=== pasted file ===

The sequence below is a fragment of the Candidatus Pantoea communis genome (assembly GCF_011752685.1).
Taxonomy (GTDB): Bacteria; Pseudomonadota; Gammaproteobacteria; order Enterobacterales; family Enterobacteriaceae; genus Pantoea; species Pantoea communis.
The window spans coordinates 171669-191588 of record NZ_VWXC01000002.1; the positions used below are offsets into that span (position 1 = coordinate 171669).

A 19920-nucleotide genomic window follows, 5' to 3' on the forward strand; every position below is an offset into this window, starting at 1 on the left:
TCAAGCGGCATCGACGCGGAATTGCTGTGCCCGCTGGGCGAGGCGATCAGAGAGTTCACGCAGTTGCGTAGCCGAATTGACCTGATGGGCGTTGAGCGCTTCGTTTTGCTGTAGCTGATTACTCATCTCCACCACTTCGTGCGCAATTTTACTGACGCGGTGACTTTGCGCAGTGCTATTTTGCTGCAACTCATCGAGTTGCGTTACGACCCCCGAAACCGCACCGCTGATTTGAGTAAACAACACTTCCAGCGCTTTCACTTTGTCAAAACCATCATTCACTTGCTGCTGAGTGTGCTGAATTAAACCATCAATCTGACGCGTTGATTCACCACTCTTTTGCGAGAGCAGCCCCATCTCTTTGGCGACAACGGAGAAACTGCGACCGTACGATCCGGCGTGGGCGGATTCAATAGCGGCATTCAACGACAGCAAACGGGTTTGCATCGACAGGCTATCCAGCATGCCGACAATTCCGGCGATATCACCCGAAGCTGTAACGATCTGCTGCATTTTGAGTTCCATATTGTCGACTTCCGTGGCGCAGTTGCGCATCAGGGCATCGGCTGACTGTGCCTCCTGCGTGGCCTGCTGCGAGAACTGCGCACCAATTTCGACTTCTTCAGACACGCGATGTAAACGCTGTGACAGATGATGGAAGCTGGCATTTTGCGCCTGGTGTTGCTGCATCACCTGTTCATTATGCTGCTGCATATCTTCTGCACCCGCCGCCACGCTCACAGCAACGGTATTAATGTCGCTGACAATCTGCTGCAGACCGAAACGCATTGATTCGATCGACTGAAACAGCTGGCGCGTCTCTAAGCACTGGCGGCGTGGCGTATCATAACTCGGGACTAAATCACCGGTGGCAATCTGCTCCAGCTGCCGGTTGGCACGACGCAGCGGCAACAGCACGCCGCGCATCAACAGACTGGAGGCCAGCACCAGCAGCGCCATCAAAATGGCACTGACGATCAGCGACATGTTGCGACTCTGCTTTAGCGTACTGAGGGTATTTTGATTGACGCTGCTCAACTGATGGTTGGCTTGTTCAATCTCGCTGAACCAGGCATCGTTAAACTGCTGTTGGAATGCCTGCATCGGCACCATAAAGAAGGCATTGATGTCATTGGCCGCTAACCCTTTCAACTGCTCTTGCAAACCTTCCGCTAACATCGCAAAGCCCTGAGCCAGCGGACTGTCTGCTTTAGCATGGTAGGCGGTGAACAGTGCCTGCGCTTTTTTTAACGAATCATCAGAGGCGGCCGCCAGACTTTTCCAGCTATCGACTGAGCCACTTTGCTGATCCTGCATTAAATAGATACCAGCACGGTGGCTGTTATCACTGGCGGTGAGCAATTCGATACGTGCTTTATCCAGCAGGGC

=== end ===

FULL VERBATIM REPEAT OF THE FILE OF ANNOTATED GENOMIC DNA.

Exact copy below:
The sequence below is a fragment of the Candidatus Pantoea communis genome (assembly GCF_011752685.1).
Taxonomy (GTDB): Bacteria; Pseudomonadota; Gammaproteobacteria; order Enterobacterales; family Enterobacteriaceae; genus Pantoea; species Pantoea communis.
The window spans coordinates 171669-191588 of record NZ_VWXC01000002.1; the positions used below are offsets into that span (position 1 = coordinate 171669).

A 19920-nucleotide genomic window follows, 5' to 3' on the forward strand; every position below is an offset into this window, starting at 1 on the left:
TCAAGCGGCATCGACGCGGAATTGCTGTGCCCGCTGGGCGAGGCGATCAGAGAGTTCACGCAGTTGCGTAGCCGAATTGACCTGATGGGCGTTGAGCGCTTCGTTTTGCTGTAGCTGATTACTCATCTCCACCACTTCGTGCGCAATTTTACTGACGCGGTGACTTTGCGCAGTGCTATTTTGCTGCAACTCATCGAGTTGCGTTACGACCCCCGAAACCGCACCGCTGATTTGAGTAAACAACACTTCCAGCGCTTTCACTTTGTCAAAACCATCATTCACTTGCTGCTGAGTGTGCTGAATTAAACCATCAATCTGACGCGTTGATTCACCACTCTTTTGCGAGAGCAGCCCCATCTCTTTGGCGACAACGGAGAAACTGCGACCGTACGATCCGGCGTGGGCGGATTCAATAGCGGCATTCAACGACAGCAAACGGGTTTGCATCGACAGGCTATCCAGCATGCCGACAATTCCGGCGATATCACCCGAAGCTGTAACGATCTGCTGCATTTTGAGTTCCATATTGTCGACTTCCGTGGCGCAGTTGCGCATCAGGGCATCGGCTGACTGTGCCTCCTGCGTGGCCTGCTGCGAGAACTGCGCACCAATTTCGACTTCTTCAGACACGCGATGTAAACGCTGTGACAGATGATGGAAGCTGGCATTTTGCGCCTGGTGTTGCTGCATCACCTGTTCATTATGCTGCTGCATATCTTCTGCACCCGCCGCCACGCTCACAGCAACGGTATTAATGTCGCTGACAATCTGCTGCAGACCGAAACGCATTGATTCGATCGACTGAAACAGCTGGCGCGTCTCTAAGCACTGGCGGCGTGGCGTATCATAACTCGGGACTAAATCACCGGTGGCAATCTGCTCCAGCTGCCGGTTGGCACGACGCAGCGGCAACAGCACGCCGCGCATCAACAGACTGGAGGCCAGCACCAGCAGCGCCATCAAAATGGCACTGACGATCAGCGACATGTTGCGACTCTGCTTTAGCGTACTGAGGGTATTTTGATTGACGCTGCTCAACTGATGGTTGGCTTGTTCAATCTCGCTGAACCAGGCATCGTTAAACTGCTGTTGGAATGCCTGCATCGGCACCATAAAGAAGGCATTGATGTCATTGGCCGCTAACCCTTTCAACTGCTCTTGCAAACCTTCCGCTAACATCGCAAAGCCCTGAGCCAGCGGACTGTCTGCTTTAGCATGGTAGGCGGTGAACAGTGCCTGCGCTTTTTTTAACGAATCATCAGAGGCGGCCGCCAGACTTTTCCAGCTATCGACTGAGCCACTTTGCTGATCCTGCATTAAATAGATACCAGCACGGTGGCTGTTATCACTGGCGGTGAGCAATTCGATACGTGCTTTATCCAGCAGGGC